Big Story: UPDF to Review LDU Deployments In Regard to Enforcement of Measures Against Covid-19

Defence Spokesperson, Brig Gen Richard Karemire

For some time now, there has been concerns from members of the public on the conduct of some of the Local Defence Unit (LDU) personnel, whom they accuse of use of disproportionate force while enforcing compliance with measures issued by Government to stem the spread of covid-19.

It should be remembered that more than 13,000 LDUs were recruited in July last year from districts in Central, Eastern, Northern and Mid-western regions of Uganda, on top of the 6,000 LDU personnel who had earlier been recruited.

The recreation of LDU was aimed at enhancing the existing foundation of security in the country to fight crime and ensure continued security of people and their property. The unit had performed well in Local Defence of urban and village areas in the 1990s.

Prior to their recruitment in 2019 and subsequent deployment, there was a high spate of crime in Kampala Metropolitan area and to the LDU’s credit and joint security agencies, the rate of crime has exponentially reduced.

In fact, LDU had previously been supportive of the UPDF counter-insurgency operations in  northern Uganda against the Lord’s Resistance Army and and Teso region.

As such, the UPDF has consistently said not all LDUs misbehave or have misbehaved but instead, individuals deviate from the code of conduct and rules of engagement and the military always takes action against them.

The country has witnessed a number of LDUs involved in acts of misconduct being arrested, tried and sentenced. The most recent was in Oyam district where two LDU personnel, Felix Okumu and Jolly Thomas Opoka and a soldier Geoffrey Ogwang were sentenced to 40 years, life imprisonment and 20 years respectively, in relation to the murder of 65-year-old Francis Ogwang Munu.

The trio killed Ogwang when they beat him up while enforcing curfew guidelines on June 27.

In April this year, several LDUs across the country were arrested for manhandling Ugandans while enforcing government directives against the spread of COVID-19. Some were, in March, seen in pictures manhandling women who were vending food and fruits.

The Chief of Defence Forces (CDF), Gen David Muhoozi, apologised to the women and changed the LDU command in Kampala Metropolitan area.

These interventions and more to reign in on the errant LDUs seem to be hitting a dead end in taming and completely eliminating their misconduct. More cases continue to be registered across the country.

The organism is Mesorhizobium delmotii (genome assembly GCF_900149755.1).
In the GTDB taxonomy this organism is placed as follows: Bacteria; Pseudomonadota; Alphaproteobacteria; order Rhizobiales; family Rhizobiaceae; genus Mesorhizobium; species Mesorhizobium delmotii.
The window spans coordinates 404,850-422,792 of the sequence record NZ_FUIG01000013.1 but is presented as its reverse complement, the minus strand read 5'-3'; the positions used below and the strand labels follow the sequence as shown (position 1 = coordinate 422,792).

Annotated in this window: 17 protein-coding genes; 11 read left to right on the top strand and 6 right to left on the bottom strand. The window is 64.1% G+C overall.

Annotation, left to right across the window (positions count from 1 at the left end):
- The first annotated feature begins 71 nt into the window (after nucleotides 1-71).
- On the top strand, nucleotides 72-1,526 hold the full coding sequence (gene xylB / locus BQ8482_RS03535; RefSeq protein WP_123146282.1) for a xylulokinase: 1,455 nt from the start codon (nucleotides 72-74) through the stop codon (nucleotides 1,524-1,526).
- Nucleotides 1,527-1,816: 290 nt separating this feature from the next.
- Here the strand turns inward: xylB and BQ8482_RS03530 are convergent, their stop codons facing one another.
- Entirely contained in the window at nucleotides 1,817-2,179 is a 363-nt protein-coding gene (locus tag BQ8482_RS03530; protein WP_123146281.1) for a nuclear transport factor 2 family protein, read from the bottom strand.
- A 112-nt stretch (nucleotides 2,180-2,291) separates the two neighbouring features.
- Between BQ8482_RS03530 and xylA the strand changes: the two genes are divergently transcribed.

Last Thursday, an LDU personnel was captured on video hitting a man lying on the ground with a tool. In all the cases, the culprits were arrested and tried by the General Court Martial.

Now, SoftPower News has learnt that the leadership of the UPDF has resolved to review the deployments of the LDUs in regard to the enforcement of covid-19 measures.

Asked how the army is decisively responding to the commissions of LDUs in continued conformity to the discipline for which the UPDF is renowned, Defence spokesperson, Brig Gen Richard Karemire on Tuesday told this news website that the UPDF is not oblivious to the mistakes of some of the LDUs.

“We are not oblivious to these mistakes. We have charged before the Court Martial, the LDUs and servicemen who deviate from our code of conduct, tried and sentenced them,” Brig Gen Karemire.

“We are going to review the LDU deployments,” he added.

In a subsequent statement later in the day, Brig Gen Karemire said the review would be focused on the deployment of LDUs in enforcement of the measures against covid. He did divulge details.

UPDF has for more than 3 decades been commended as a professional force which is subodinate to civilian authority.

On top of defending Uganda’s territory and maintaining uninterrupted peace for more than 3 decades, the force continues to engage in several rescue operations to save lives from slides in Bududa district and floods in Kasese and Bundibugyo, among others.

The UPDF has contributed to regional peace and stability as well as fight terrorism in Somalia. In the early 90s, the Ugandan army contributed to a peace keeping mission and fought the Lords Resistance Army, a terror organisation, as far as the Central African Republic. UPDF is commended by countries around the world for securing key infrastructure in Juba, South Sudan that enabled the evacuation of several countries’ nationals and saved their lives from looming death at the height of a conflict between warring parties in South Sudan. UPDF is also credited for stopping deaths by acting and intervening fast at the request of the South Sudanese government.

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